What People Don’t Tell You About Transferring Schools



Growing up people always said, “I fell in love with my college and I was happy my whole way through.” For me though, I had a mom who transferred college and found the one she loved, so transferring didn’t seem that scary to me. In senior year I picked a school I could play lacrosse at and went. Fast forward to 2017, my sophomore year--I was miserable and no longer loved the school I went to. I just wanted to leave. I started the process of applying to other schools; man you think that is stressful senior year of high school? Trying to transfer in college is hard. Countless forms, getting sheets signed, making appointment after appointment to figure out the best way to go through the process- and that’s just the start.

Now that you are in college, it isn’t all fun and games. You need to find schools you really want to go to that will accept the credits you already have. Let me tell you… no one told me this. Just because you get accepted to a school does not mean they accept your credits from your major! I can’t stress that enough.(!!) After countless hours on the phone trying to figure out what all this information meant, I found out the school I was accepted to didn’t transfer over my major credits. I was starting over and my credits no longer made me eligible to be a junior. I was going to be a sophomore again (#livingthedream lol but seriously). I thought this was going to be the end of the road for me. I was so focused on the negative things going wrong, I didn’t take a second to realize that it all wasn’t as bad as it seemed.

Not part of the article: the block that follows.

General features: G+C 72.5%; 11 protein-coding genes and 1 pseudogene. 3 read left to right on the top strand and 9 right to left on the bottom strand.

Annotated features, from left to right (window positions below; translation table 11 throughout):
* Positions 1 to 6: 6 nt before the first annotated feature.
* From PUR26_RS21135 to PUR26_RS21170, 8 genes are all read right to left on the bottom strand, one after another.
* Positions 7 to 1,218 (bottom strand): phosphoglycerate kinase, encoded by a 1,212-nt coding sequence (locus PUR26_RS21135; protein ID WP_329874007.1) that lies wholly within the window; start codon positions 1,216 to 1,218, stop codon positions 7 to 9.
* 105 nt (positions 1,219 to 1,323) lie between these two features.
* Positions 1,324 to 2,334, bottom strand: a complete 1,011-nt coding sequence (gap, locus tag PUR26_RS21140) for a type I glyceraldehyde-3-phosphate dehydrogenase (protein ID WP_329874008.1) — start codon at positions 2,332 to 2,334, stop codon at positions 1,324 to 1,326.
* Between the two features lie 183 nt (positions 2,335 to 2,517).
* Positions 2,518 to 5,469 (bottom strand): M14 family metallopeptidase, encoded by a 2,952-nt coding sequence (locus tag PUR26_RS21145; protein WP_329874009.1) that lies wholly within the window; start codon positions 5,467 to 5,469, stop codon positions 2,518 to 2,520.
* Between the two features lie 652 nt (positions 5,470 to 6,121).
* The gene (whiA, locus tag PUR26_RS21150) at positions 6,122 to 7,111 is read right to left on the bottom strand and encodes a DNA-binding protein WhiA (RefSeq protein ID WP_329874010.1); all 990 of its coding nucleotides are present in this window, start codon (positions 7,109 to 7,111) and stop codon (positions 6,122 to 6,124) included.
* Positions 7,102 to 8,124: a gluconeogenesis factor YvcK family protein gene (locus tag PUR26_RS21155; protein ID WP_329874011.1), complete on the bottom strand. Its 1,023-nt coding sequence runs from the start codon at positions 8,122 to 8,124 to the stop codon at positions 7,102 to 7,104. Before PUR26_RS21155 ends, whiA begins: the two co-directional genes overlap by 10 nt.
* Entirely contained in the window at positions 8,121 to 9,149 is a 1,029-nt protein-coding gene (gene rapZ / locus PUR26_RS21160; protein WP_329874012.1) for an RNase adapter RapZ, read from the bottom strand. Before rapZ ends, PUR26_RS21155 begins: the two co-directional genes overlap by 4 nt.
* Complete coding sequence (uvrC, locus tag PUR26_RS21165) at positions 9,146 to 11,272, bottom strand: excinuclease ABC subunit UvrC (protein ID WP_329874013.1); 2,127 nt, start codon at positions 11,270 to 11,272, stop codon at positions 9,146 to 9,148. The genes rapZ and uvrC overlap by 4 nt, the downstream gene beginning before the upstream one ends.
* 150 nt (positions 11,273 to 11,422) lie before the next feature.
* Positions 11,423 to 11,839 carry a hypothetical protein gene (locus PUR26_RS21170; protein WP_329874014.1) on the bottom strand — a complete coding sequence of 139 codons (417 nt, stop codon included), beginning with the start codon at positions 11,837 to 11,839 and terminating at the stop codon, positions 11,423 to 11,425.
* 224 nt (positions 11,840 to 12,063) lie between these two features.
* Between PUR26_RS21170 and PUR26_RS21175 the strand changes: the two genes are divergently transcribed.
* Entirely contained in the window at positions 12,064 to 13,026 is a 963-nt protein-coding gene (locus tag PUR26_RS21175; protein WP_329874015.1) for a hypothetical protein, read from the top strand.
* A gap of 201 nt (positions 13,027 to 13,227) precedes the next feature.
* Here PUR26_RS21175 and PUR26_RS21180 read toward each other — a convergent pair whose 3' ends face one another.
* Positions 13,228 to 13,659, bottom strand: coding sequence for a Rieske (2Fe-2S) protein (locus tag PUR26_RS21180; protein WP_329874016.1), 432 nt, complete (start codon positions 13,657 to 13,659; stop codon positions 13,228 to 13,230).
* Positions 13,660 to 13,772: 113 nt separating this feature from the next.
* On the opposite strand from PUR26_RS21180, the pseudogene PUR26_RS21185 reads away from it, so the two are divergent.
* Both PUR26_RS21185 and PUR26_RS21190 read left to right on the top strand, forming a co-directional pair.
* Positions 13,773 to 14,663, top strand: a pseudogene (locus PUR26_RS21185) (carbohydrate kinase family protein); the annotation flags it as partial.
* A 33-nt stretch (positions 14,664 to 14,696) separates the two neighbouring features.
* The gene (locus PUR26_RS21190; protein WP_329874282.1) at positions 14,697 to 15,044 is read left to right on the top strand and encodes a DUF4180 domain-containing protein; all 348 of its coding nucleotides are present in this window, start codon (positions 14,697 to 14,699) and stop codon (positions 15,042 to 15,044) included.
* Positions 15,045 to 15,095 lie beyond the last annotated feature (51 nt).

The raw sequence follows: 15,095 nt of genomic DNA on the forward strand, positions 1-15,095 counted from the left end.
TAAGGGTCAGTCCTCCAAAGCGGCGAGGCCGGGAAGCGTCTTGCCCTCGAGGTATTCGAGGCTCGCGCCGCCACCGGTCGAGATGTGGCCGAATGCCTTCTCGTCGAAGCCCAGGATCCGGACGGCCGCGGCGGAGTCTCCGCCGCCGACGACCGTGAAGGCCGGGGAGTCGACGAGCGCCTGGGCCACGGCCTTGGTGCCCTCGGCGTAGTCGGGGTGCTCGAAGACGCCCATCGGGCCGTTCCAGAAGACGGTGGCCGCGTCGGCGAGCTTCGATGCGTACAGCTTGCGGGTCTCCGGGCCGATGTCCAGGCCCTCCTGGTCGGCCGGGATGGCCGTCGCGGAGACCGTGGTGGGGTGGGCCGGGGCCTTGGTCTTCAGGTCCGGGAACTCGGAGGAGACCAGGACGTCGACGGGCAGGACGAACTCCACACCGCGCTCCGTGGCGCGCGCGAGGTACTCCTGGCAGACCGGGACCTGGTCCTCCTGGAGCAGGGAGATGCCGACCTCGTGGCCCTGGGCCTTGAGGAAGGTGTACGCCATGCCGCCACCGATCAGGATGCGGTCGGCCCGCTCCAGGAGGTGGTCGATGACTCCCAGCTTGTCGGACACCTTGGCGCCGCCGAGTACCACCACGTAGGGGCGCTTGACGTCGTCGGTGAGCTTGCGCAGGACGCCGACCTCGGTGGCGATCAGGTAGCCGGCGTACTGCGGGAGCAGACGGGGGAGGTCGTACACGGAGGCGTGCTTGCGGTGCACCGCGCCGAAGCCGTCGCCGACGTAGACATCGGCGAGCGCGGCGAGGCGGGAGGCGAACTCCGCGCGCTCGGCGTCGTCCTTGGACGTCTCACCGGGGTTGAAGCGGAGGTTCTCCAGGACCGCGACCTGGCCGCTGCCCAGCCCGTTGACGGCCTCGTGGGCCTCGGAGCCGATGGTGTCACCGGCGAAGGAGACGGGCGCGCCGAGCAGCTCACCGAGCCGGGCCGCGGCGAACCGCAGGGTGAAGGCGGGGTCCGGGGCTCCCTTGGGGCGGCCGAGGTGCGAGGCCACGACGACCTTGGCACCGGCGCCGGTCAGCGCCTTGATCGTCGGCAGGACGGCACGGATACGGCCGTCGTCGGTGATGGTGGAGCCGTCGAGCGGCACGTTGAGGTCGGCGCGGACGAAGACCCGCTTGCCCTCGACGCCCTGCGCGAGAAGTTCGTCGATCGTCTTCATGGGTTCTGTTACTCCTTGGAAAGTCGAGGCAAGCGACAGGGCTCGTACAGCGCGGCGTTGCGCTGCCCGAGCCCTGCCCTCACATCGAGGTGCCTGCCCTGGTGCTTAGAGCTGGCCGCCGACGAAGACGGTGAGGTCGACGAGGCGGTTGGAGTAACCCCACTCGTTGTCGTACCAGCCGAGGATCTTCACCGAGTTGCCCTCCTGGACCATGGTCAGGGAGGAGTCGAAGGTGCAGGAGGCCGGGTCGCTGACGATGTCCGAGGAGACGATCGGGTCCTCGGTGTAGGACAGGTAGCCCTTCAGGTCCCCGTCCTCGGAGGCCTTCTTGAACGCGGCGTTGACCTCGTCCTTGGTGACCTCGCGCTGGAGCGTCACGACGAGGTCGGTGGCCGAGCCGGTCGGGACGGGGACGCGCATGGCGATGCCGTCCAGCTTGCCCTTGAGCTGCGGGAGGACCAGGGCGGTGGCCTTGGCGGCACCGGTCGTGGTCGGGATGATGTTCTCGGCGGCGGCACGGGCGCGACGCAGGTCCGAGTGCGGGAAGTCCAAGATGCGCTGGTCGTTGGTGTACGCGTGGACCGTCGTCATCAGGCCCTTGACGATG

I now had the opportunity to enjoy my time in college, I have made the best friends, and I realized what I wanted to do. It wasn’t what I was originally in school for, so I changed my major. It hasn’t been easy by any means, but let me tell you, when people say everything happens for a reason, I really do believe it. Since changing my major, I have been able to have so many more opportunities than I would have had if I had continued on the path of my original major.


The moral of this story is: do what you want and take every bump in the road with a grain of salt, because it’s your life and you don’t want to ever look back and think “what if?” So take that risk.